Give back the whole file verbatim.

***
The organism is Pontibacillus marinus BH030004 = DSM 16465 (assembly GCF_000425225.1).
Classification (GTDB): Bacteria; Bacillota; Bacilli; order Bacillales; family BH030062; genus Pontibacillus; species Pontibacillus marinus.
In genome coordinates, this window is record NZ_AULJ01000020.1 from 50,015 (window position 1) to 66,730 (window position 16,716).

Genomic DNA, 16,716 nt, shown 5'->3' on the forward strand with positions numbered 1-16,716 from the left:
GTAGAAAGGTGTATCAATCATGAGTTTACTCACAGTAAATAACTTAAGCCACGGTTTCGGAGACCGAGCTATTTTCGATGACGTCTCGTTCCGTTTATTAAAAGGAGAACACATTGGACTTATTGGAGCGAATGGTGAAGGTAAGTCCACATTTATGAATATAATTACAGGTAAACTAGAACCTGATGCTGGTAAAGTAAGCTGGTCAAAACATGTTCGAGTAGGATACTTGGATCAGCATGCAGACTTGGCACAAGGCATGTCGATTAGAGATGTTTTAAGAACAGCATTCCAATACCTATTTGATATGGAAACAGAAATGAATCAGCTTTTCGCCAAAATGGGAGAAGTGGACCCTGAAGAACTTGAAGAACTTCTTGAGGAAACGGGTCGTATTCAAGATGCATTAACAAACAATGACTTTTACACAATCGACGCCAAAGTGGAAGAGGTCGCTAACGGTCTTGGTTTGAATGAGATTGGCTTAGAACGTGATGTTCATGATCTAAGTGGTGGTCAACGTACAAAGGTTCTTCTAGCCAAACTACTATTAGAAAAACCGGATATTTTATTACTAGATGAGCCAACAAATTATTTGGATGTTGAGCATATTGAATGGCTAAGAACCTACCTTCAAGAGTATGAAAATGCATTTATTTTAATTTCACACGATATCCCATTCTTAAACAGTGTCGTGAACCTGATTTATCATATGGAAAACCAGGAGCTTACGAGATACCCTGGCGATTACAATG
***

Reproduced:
The organism is Pontibacillus marinus BH030004 = DSM 16465 (assembly GCF_000425225.1).
Classification (GTDB): Bacteria; Bacillota; Bacilli; order Bacillales; family BH030062; genus Pontibacillus; species Pontibacillus marinus.
In genome coordinates, this window is record NZ_AULJ01000020.1 from 50,015 (window position 1) to 66,730 (window position 16,716).

Genomic DNA, 16,716 nt, shown 5'->3' on the forward strand with positions numbered 1-16,716 from the left:
GTAGAAAGGTGTATCAATCATGAGTTTACTCACAGTAAATAACTTAAGCCACGGTTTCGGAGACCGAGCTATTTTCGATGACGTCTCGTTCCGTTTATTAAAAGGAGAACACATTGGACTTATTGGAGCGAATGGTGAAGGTAAGTCCACATTTATGAATATAATTACAGGTAAACTAGAACCTGATGCTGGTAAAGTAAGCTGGTCAAAACATGTTCGAGTAGGATACTTGGATCAGCATGCAGACTTGGCACAAGGCATGTCGATTAGAGATGTTTTAAGAACAGCATTCCAATACCTATTTGATATGGAAACAGAAATGAATCAGCTTTTCGCCAAAATGGGAGAAGTGGACCCTGAAGAACTTGAAGAACTTCTTGAGGAAACGGGTCGTATTCAAGATGCATTAACAAACAATGACTTTTACACAATCGACGCCAAAGTGGAAGAGGTCGCTAACGGTCTTGGTTTGAATGAGATTGGCTTAGAACGTGATGTTCATGATCTAAGTGGTGGTCAACGTACAAAGGTTCTTCTAGCCAAACTACTATTAGAAAAACCGGATATTTTATTACTAGATGAGCCAACAAATTATTTGGATGTTGAGCATATTGAATGGCTAAGAACCTACCTTCAAGAGTATGAAAATGCATTTATTTTAATTTCACACGATATCCCATTCTTAAACAGTGTCGTGAACCTGATTTATCATATGGAAAACCAGGAGCTTACGAGATACCCTGGCGATTACAATG